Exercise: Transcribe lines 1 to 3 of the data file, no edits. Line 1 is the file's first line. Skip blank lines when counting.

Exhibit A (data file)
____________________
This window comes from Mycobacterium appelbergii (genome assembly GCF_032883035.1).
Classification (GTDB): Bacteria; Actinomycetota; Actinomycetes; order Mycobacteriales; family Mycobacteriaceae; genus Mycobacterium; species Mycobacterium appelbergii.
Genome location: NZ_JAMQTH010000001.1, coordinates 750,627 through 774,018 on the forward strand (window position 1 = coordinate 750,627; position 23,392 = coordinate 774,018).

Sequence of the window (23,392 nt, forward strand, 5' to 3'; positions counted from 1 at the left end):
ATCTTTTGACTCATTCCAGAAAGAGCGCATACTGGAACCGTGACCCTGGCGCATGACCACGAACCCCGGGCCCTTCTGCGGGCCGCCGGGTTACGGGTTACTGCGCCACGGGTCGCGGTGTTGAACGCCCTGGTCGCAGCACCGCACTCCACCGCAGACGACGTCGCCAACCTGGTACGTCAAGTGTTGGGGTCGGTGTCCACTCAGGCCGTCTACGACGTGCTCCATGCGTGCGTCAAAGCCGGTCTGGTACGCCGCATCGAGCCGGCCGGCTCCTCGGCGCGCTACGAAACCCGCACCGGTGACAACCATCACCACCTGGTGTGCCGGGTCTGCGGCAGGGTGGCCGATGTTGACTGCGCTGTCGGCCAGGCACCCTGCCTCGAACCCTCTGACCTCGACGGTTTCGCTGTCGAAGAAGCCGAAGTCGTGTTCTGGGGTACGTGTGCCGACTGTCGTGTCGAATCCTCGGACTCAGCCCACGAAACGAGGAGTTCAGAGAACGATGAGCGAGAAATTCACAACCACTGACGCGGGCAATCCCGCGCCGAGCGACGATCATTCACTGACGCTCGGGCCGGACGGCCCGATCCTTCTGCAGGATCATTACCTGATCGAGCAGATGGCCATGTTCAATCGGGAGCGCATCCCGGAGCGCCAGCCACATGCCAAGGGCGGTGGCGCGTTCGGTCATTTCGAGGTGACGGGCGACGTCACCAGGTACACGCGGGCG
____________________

This window comes from Mycobacterium appelbergii (genome assembly GCF_032883035.1).
Classification (GTDB): Bacteria; Actinomycetota; Actinomycetes; order Mycobacteriales; family Mycobacteriaceae; genus Mycobacterium; species Mycobacterium appelbergii.
Genome location: NZ_JAMQTH010000001.1, coordinates 750,627 through 774,018 on the forward strand (window position 1 = coordinate 750,627; position 23,392 = coordinate 774,018).